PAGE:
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    This Tiny Computer Tells You When You're About to Have a Heart Attack

    Imagine this. You're in your mid-40s, slightly overweight and really stressed out at work as your oldest child starts applying to obnoxiously overpriced liberal arts colleges in New England — lookin' at you, Sarah Lawrence —  and you start worrying if you'll be able to pay her tuition and the car payments and the mortgage and still have a little bit of fun money left over. It's Saturday morning, and you're having a little trouble focusing on your leisure time, when you get a push notification on the old iPhone. "Sweetheart!" you yell across the house. "Gotta go to the hospital. I'm gonna have a heart attack in three hours. My wireless heart attack detector told me so."

    That would be the abolute best case scenario for the average American Joe. Unfortunately, the reality of medical technology has not included tiny robots that swim in your blood and warn you hours before a potentially life-threatening emergency hits. Not until now, anyway.

    A team of Swiss researchers is putting the finishing touches on a truly amazing little gadget. It's a tiny, 14-millimeter-long mini-spaceship of a device that's embedded just under your skin and held in place with an adhesive patch. The "tiny, portable personal blood testing laboratory," as the researchers describe it, then detects the data about the presence of up to five proteins and organic acids. Using Bluetooth, it then transmits that data to a nearby smartphone, essentially giving the host an unprecedented amoung of real-time information about her health. The best part? It'll cost less than a dollar.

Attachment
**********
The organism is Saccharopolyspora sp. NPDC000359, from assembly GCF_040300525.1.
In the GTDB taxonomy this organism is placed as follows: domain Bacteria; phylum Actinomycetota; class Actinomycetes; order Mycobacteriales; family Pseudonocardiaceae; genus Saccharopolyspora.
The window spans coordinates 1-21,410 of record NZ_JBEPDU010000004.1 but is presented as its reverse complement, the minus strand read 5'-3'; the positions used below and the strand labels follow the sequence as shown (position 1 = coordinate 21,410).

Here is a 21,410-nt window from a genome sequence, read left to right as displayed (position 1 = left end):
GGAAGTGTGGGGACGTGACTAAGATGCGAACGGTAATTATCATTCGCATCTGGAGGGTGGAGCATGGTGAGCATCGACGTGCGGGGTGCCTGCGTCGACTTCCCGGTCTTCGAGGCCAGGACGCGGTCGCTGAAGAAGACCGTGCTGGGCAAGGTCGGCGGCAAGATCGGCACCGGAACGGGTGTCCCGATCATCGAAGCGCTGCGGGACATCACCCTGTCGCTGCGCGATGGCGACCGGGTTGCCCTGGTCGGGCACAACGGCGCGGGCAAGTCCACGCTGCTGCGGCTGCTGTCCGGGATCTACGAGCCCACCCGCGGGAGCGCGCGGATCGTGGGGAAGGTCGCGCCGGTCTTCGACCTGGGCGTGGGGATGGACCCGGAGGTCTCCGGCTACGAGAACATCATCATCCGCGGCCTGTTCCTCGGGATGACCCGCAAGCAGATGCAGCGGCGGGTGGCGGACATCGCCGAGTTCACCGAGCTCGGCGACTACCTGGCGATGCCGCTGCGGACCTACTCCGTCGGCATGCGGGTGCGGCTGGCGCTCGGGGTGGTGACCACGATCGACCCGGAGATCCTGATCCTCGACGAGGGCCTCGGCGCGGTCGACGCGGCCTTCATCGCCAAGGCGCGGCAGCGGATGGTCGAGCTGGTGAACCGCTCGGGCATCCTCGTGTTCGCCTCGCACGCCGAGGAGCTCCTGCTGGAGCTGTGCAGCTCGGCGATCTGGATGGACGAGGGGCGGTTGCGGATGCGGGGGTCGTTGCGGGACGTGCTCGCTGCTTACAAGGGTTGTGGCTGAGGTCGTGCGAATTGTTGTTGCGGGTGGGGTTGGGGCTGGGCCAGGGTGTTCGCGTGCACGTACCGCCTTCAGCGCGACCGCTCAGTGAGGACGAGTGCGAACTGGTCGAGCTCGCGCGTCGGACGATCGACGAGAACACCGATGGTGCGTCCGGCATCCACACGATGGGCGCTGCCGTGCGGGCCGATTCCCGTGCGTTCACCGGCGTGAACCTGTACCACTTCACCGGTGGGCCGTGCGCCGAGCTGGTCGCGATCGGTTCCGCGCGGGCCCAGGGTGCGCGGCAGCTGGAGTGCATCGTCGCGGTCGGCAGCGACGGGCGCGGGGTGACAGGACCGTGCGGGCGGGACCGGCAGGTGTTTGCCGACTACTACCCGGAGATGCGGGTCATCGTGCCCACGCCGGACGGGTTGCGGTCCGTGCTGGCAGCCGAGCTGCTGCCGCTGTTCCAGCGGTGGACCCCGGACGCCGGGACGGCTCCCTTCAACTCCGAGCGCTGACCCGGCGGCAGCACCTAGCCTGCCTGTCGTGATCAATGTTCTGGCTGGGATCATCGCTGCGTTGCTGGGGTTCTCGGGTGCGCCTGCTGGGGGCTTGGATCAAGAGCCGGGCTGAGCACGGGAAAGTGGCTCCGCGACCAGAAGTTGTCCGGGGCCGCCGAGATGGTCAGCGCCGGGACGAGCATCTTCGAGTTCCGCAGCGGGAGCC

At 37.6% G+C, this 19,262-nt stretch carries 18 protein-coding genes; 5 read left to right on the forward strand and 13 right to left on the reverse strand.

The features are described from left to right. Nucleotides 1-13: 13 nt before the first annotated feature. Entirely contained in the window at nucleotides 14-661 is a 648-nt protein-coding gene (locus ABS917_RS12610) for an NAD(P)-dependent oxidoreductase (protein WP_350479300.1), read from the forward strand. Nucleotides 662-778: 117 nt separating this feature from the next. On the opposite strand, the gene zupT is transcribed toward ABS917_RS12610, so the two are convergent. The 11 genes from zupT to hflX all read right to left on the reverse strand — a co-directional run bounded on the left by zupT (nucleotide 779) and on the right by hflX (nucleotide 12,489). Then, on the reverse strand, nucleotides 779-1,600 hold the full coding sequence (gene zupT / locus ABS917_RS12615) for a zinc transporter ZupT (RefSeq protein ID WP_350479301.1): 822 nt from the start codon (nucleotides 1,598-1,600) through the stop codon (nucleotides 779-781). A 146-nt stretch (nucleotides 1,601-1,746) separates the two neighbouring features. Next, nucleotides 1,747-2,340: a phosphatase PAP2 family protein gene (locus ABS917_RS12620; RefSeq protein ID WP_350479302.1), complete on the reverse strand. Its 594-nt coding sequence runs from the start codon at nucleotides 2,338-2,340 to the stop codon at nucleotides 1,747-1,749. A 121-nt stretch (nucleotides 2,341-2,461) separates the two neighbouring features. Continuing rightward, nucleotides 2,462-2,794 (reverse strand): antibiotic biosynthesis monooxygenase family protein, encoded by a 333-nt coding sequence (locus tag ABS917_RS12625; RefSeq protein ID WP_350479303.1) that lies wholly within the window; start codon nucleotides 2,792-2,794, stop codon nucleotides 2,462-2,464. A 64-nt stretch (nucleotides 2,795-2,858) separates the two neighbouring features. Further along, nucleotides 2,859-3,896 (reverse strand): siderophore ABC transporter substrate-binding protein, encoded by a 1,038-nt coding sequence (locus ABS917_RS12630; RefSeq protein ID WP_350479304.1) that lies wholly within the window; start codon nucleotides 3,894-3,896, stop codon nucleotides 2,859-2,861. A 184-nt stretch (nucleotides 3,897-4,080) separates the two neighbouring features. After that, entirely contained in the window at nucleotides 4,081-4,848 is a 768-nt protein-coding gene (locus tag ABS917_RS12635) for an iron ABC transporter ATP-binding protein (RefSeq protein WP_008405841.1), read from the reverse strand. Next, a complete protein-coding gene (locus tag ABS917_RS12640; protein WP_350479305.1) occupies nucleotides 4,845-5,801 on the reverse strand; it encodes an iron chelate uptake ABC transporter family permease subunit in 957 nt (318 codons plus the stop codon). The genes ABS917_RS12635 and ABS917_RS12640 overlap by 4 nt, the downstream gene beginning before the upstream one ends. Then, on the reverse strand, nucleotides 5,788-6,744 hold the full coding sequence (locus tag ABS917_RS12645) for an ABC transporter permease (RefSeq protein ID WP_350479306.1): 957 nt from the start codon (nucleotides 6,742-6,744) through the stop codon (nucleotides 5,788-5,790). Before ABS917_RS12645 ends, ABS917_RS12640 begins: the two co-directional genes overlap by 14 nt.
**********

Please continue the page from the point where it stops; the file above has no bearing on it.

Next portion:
This little skin-bourne, battery-powered gadget could save lives, and Sandro Carrara, a leader of the research team at the Swiss Federal Institute of Technology in Lausanne (EPFL), isn't shy about that fact. "There is a molecule called troponin that is released by the heart muscle just three to four hours before the heart attack, once the heart muscle starts malfunctioning," Carrara told the Verge. "Our system could detect this molecule three/four hours in advance of the fatal event." So that imaginary future, where you get a push notification a few hours before your heart stops beating, that's entirely possible. 

    Welcome to the futuristic world of digital medicine, where disease goes to get its ass kicked by nanotechnology. This tiny, blood-reading laboratory joins a growing family of devices that help doctors better understand what's going on inside your body by actually going inside your body. Last summer, we learned about a new microchip-enabled pill that will actually tell your smartphone when your take your medication and how your body reacts. That's actually a deeply simplistic version of a more complex biotech breakthrough that Harvard researchers have been perfecting. Essentially, it's a microscopic robot built out of DNA that doctors inject into your blood, where it can hand off genetic instructions to cancer cells that make them self destruct.

    If you're impressed, that's because you should be. You can go pig out on pizza and and cheeseburgers and Doritos-flavored tacos and still sleep safe. Because in the future, heart attacks won't attack. They'll just intimidate. 

    Image via Ecole Polytechnique Fédérale de Lausanne

    Topics: nanotechnology, medicine, health

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